McDermott Reveals Restructuring Plans


US$4.6 Billion of Debt

Multinational engineering group McDermott has announced a comprehensive pre-packaged restructuring transaction, designed to eliminate more than US$4.6 billion of debt.
 
The offshore engineering specialist has faced tensed discussions over the last two months to stave off creditors and avoid bankruptcy. The proposed restructuring transaction will be implemented through a pre-packaged Chapter 11 process and financed by a debtor-in-possession, or DIP, financing facility of US$2.81 billion.

"The restructuring transaction, which has the full support from all of our funded creditors, including our unsecured bondholders, is further recognition of McDermott's fundamentally solid operating business and proven strategy," said David Dickson, CEO of McDermott.


Lummus Sale

The Chapter 11 proceedings will see McDermott enter into a share and asset purchase agreement for a court-supervised sale process for its Lummus Technology division. A joint partnership between The Chatterjee Group and Rhône Group will serve as the "stalking-horse bidder," having agreed a base purchase price of US$2.725 billion.

“McDermott expects to hold an auction in approximately 45 days to solicit higher or better bids for the Lummus Technology business,” the firm said in a statement.
 
One of the world’s largest oil and gas contractors, the firm has faced difficult financial conditions in recent years as uncertainty in the global oil sector has impacted long-term investment and eaten into McDermott’s revenues.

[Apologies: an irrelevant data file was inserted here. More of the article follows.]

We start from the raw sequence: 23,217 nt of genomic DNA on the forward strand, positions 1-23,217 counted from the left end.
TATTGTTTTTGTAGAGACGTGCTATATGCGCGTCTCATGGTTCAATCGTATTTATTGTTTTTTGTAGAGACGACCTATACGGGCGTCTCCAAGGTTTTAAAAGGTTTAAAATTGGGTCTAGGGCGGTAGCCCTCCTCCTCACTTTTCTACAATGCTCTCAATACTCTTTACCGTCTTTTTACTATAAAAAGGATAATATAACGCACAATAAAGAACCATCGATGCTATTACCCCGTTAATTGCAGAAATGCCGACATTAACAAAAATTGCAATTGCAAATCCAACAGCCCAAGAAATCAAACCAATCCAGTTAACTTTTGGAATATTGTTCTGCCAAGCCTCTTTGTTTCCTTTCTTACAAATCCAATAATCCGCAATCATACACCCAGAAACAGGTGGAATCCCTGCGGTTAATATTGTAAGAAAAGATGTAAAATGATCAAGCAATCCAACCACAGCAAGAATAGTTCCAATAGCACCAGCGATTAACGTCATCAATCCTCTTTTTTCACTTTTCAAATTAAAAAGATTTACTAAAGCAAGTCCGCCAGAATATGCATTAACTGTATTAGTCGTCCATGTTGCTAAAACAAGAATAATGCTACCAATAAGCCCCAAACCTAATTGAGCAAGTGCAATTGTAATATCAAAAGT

Delisting from NYSE
 
The upcoming Chapter 11 filing will result in McDermott delisting its shares from the New York Stock Exchange within the next 10 days, while common stock will continue to trade in the over-the-counter marketplace throughout the pendency of the Chapter 11 process.

“As a result of the transaction, we are eliminating over US$4.6 billion in debt from our balance sheet, and we will emerge with robust liquidity and significant financing to execute on customer projects in our backlog. Throughout this process, which we expect to complete expeditiously, McDermott will continue all business operations as normal and deliver on our commitments to our customers,” Dickson added.

In 2018, McDermottt acquired Dutch engineering, procurement and construction company Chicago Bridge & Iron for a record US$6 billion. The move was a gamble to form a global giant and would create a single company offering “end-to-end solutions,” but weak market demand has since failed to support profitability.
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